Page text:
AN!Wiki :: Write-Back Caching
Write-back caching is a technology used in disk storage to improve performance. It works by providing an amount of high-speed, volatile memory used to store data destined for non-volatile storage on relatively slow hard drives or solid state drives.
Write-back caching is particularly useful on traditional platter-based hard drives and RAID arrays where highly random write access is expected. It allows for writes to be buffered, masking the performance loss caused by hard drive seek latency. Data is stored in the high-speed cache and slowly flushed out to disk, giving the user much better response time when writing files to storage.
The major downside to using volatile memory for caching is that, in the event of a power failure, data in cache could be lost. File-systems and databases were told by the storage driver that their writes were completed, so they would have flushed their database logs and file journals, potentially leaving both corrupt.
For this reason, most RAID controller cache modules support "battery backed" or "flash backed" write caching. These use batteries or capacitors to continue providing power to the volatile memory after the host loses power, protecting the data not yet written to disk.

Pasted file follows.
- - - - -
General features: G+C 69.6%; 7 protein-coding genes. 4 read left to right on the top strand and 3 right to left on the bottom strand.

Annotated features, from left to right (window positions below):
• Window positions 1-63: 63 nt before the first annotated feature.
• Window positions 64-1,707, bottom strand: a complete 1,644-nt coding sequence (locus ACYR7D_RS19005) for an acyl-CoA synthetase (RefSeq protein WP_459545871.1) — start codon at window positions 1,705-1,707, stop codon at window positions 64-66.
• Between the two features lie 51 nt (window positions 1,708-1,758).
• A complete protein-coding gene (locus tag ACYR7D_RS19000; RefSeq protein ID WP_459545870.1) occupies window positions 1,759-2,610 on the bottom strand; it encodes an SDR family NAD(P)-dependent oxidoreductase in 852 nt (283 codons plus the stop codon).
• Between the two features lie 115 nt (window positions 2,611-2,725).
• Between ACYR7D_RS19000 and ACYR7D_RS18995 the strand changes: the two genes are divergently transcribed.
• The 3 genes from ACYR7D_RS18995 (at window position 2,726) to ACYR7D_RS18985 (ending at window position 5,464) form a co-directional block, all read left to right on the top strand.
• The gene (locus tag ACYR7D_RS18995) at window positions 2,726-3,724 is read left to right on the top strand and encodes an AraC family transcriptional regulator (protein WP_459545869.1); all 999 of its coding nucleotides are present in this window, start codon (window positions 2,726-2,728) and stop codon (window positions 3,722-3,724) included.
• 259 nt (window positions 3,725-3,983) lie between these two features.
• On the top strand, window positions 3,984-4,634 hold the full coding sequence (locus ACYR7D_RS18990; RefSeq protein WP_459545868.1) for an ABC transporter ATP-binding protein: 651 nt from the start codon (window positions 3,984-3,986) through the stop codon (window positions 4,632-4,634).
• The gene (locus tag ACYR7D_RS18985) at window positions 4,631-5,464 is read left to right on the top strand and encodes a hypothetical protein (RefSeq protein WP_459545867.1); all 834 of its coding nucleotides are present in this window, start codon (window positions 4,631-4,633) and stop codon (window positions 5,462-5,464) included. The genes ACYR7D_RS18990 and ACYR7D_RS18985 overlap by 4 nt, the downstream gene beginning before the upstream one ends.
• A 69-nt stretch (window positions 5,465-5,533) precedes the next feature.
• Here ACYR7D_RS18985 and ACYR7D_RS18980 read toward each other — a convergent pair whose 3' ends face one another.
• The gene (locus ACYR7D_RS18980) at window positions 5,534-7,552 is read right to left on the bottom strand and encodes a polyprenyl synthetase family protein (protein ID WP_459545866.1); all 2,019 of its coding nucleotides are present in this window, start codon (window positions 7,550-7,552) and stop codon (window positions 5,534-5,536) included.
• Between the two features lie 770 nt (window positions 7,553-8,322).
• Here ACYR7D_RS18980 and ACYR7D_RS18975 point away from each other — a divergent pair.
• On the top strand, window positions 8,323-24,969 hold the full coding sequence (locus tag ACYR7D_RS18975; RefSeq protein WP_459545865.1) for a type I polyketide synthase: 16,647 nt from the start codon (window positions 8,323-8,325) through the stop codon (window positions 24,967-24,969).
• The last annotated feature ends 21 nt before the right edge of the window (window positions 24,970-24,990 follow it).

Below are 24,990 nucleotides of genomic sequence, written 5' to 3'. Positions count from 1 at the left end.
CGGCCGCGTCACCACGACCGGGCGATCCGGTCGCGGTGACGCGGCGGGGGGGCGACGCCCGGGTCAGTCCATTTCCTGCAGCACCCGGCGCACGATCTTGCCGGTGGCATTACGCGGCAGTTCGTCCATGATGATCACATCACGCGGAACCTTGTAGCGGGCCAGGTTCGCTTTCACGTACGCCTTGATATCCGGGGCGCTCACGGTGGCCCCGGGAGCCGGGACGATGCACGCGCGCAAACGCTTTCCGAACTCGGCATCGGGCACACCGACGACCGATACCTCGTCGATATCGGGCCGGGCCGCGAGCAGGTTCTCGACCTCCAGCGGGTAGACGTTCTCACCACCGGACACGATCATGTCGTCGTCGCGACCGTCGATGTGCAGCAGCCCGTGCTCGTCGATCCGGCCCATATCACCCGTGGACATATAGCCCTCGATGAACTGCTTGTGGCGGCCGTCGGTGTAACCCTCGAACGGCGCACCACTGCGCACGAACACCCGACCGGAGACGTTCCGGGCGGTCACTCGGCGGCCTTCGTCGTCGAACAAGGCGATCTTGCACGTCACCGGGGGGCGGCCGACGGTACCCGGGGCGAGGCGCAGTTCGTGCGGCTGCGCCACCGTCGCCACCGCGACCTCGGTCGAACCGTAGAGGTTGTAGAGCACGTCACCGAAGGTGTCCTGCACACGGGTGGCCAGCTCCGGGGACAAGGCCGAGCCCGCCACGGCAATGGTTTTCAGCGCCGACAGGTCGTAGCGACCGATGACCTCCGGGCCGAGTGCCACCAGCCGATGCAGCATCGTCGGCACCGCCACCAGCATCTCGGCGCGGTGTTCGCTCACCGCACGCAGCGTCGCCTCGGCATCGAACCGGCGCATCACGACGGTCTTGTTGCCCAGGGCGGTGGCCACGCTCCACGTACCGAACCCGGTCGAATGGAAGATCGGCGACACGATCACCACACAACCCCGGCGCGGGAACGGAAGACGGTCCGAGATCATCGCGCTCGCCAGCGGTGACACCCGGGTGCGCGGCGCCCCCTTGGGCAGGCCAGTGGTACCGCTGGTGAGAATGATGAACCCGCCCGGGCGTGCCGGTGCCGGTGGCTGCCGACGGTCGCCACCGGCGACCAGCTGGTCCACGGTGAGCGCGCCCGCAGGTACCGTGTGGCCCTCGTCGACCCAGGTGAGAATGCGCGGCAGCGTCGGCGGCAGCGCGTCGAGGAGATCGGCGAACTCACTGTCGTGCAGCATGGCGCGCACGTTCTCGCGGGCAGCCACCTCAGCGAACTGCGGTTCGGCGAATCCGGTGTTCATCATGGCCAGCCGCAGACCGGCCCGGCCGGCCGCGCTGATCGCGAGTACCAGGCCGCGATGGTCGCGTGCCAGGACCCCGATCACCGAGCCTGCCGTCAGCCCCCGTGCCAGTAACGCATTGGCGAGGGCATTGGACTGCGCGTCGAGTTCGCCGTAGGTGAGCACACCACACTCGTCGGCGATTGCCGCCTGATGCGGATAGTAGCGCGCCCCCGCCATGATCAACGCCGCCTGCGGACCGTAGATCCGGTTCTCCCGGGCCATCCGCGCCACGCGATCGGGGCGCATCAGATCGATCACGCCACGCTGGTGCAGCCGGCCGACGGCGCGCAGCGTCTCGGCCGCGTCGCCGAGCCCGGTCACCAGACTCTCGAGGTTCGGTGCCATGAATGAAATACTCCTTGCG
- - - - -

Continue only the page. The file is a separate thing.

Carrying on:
In battery-backed caching, a large battery is connected directly to the cache module, often referred to as a "BBU"; a battery-backed unit. These BBUs have a finite amount of power and generally are designed to protect the data in the cache module for 24 to 48 hours. If the power is not restored to the module in this time, the data can be lost.
In flash-backed caching, a small battery or a capacitor bank is connected to the cache module. This powers the volatile cache long enough to copy it's contents to solid-state storage, which is not volatile. This "flash-backed" cache is often referred to as a "FBWC"; Flash-Backed Write Cache. The data in the flash memory is then protected indefinitely, making FBWC the safer choice to use when available.
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